It is insulting to me that the creators took a fan favorite like Barney, and spent half the season finale giving us his old “player” self. It was realistic to see Barney turn back to his playboy lifestyle and it was realistic for him to (finally) knock some girl up and have a baby, but did we need to see it so many times? I would have liked if they took one scene of Barney creeping after a young girl and replaced it with one scene of Robin alone somewhere contemplating her feelings.
It was uncomfortable to see Barney back in his old ways, but that was realistic. What was unfair was the execution of it. His argument with Robin was centered around her moving around so much, but instead of giving us an actual argument or an actual talk, he wanted to work on his blog? This is the series finale give us some substance. Take the god damned leap.
In the end, however, the only redeeming scene in the ENTIRE episode was Barney’s moment with his daughter. It’s so sweet to see them harnessing some of Neil Patrick Harris’ acting chops in that scene.
Tracy aka The Mother
As upset as I am about them speeding through Barney’s storyline, nothing compares to how upset I am about how they treated the character of The Mother. If you’re going to build up to some kind of huge reveal like the character of The Mother, make it significant. We had hypothesized a while ago that she would be dead by the time Ted tells his story to his kids, and so we saw it coming.
Yes, we saw it coming, but that doesn’t mean we need to gloss over her death in a scene that takes less time than a commercial break. For those who didn’t catch on, it’s a few minutes of her on her death bed and then her kids going “why did you tell us this story about our dead mother? Go and jump Aunt Robin’s bones! We don’t care anymore! It’s been 6 years!
I’m sorry, it’s been six years? Putting aside the fact that after six years of grief, Ted is allowed to go find Robin and date her, what kind of kids (who seem to have a good relationship with their mother) respond to a story about their mother in such a callous way?
Am I crazy or did their reaction to the story seem grossly inappropriate? I don’t care if Lyndsy Fonseca and David Henrie look different now, slap some make up on them and make them do this scene again. If 30 year old Crystal Reed can play 16 year old Allison Argent, you can make this happen.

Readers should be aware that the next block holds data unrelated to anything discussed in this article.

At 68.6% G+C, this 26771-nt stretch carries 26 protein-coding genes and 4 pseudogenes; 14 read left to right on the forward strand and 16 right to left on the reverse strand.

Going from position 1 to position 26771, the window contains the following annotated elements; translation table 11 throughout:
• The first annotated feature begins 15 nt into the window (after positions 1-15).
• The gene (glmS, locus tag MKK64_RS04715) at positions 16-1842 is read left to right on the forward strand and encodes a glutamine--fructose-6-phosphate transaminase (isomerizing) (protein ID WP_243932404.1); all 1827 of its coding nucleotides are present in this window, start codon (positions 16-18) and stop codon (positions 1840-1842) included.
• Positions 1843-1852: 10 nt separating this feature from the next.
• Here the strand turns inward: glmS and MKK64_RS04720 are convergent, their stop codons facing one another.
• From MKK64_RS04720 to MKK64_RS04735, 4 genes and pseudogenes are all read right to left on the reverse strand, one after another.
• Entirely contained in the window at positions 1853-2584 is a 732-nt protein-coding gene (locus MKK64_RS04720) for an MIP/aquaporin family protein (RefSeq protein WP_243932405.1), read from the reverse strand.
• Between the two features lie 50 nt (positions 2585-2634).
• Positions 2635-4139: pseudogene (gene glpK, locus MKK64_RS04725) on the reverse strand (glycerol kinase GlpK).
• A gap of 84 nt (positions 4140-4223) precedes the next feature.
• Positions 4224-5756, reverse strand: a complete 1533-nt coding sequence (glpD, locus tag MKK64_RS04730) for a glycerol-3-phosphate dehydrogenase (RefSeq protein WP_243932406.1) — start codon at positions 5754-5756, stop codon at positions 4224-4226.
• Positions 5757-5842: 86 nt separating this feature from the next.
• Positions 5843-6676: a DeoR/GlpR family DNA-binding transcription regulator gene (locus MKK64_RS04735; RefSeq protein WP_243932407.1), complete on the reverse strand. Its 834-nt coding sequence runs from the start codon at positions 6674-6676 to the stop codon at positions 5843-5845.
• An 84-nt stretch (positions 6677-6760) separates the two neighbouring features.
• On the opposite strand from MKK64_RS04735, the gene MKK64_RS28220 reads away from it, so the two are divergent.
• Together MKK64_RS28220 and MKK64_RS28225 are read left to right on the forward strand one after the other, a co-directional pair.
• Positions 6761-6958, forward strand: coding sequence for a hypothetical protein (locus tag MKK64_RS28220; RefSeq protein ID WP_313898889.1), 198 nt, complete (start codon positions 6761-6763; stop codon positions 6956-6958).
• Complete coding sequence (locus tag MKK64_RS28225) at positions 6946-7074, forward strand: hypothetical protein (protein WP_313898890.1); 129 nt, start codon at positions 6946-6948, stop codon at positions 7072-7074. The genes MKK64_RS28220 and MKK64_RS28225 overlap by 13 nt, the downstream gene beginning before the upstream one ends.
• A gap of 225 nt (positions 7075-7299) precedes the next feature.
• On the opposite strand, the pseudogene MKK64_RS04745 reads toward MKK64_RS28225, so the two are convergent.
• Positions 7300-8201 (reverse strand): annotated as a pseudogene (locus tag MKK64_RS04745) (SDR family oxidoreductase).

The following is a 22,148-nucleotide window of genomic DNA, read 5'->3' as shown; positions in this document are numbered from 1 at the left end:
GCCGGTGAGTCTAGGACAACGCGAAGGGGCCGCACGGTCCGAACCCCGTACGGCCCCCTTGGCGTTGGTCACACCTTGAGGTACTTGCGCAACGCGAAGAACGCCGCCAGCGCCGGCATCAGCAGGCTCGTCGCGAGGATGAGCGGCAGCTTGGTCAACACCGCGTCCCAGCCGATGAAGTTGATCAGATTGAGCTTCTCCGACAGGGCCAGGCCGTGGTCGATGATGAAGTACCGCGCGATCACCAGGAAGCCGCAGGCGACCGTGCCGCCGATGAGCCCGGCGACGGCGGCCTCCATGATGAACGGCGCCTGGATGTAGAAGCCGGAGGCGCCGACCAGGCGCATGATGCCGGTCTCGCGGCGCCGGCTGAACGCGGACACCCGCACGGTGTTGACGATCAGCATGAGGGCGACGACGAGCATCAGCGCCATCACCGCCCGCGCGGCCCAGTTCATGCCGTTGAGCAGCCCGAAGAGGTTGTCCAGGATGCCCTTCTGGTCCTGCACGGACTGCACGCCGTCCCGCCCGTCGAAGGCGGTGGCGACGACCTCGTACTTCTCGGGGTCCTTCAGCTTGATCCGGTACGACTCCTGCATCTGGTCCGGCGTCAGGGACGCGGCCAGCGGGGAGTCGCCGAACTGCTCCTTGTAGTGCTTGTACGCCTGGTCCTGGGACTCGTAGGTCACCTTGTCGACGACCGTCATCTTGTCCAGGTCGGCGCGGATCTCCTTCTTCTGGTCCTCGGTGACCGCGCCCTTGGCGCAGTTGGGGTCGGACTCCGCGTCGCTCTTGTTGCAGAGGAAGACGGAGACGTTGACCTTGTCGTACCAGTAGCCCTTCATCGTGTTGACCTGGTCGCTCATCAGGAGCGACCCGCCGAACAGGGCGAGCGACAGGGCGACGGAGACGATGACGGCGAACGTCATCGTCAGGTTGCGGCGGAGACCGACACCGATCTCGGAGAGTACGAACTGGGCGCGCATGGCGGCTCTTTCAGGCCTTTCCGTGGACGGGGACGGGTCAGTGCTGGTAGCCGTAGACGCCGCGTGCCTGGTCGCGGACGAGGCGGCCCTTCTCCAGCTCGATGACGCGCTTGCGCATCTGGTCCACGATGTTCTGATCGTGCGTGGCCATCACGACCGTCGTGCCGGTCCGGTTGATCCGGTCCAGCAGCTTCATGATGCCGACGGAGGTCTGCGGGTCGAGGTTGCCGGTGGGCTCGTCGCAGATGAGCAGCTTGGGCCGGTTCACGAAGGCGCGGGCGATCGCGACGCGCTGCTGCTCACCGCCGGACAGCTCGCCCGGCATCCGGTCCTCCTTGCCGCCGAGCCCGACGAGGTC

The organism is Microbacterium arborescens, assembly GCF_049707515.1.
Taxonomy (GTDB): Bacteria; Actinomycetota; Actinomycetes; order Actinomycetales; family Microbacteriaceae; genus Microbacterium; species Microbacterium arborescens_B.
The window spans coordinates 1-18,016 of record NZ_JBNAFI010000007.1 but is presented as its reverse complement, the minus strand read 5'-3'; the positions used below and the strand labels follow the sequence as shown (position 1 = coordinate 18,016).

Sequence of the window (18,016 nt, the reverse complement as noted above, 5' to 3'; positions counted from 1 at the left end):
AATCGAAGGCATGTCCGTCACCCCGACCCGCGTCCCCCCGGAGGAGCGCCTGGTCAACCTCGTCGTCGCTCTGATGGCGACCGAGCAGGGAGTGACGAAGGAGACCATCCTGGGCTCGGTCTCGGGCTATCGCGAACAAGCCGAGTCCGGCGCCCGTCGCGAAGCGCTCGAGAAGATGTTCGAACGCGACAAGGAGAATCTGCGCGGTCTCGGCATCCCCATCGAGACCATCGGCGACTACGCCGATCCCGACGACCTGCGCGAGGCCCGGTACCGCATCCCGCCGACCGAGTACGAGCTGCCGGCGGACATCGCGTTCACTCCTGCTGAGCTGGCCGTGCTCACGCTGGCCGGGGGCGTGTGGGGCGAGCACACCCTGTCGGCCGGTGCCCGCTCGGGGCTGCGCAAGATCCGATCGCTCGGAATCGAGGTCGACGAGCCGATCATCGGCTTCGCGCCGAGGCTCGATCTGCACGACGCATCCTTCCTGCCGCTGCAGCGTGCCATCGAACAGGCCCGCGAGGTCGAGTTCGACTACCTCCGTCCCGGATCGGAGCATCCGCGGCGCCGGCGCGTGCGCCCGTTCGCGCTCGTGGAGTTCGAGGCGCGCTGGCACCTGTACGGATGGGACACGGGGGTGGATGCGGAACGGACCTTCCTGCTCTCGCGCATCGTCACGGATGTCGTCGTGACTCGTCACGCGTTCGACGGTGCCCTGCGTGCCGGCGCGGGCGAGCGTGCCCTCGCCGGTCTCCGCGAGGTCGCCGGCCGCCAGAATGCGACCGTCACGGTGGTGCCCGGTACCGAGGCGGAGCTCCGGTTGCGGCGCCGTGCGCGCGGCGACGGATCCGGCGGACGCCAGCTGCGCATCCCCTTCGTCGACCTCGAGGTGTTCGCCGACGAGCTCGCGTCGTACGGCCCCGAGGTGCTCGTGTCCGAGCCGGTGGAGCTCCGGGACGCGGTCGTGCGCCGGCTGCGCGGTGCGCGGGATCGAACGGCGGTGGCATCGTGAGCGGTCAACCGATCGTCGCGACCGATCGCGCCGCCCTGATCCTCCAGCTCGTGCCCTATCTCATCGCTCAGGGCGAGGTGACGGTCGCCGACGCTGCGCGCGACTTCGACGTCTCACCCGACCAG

I fell so in love with Tracy, who not only seemed to be the perfect companion to Ted, but also was his true love. But then, just kidding, the creators pulled the rug out from under me and tell me that she isn’t even significant enough to get a decent goodbye?
Ted’s life has been a roller coaster of women, of him falling love too fast and scaring girls off. Of him making the wrong choices and screwing up a viable relationship. Robin was one of those women. With Tracy he did things right, he learned from his mistakes. I believe that he was truly happy with her, but after Tracy’s death, what happens to him?
I don’t see him going out and dating, and I don’t want him to never find love again, so Robin was, in many ways, the only choice.
The fact is that I think the creators really screwed themselves when they decided in their pilot that Robin wasn’t the mom and kept going back to how Robin and Ted didn’t work together. Because nothing in the finale told me that Robin and Ted would last this time. What, just because Ted has kids now or Robin has her success their problems have been fixed?
I don’t believe you.
So, did I waste 9 years of my life? Maybe. For a show that has so many great plot arcs that bring things together and teach human emotion so well, they royally fucked up the ending. The show has been on a downward slide for a long time, and it’s been hard watching a show that I enjoy dig itself into a deeper grave with bad episodes littered through lackluster seasons. I could go on and on about things that they should have done or could have done, but the problem is that it’s already over.
This episode read like a bad fanfiction. And don’t tell me “this is how the real world is”. Fiction is not the real world, good storytelling is not the real world. All I can hope is that future shows, or maybe even the How I Met Your Dad spin-off, will learn from this pretty crucial mistake. Not only do show creators need to be flexible to change, but they need to stay loyal to their storytelling.
Maybe it’s time for me to go rewatch season 5 of Breaking Bad to remind myself to have faith in television finales.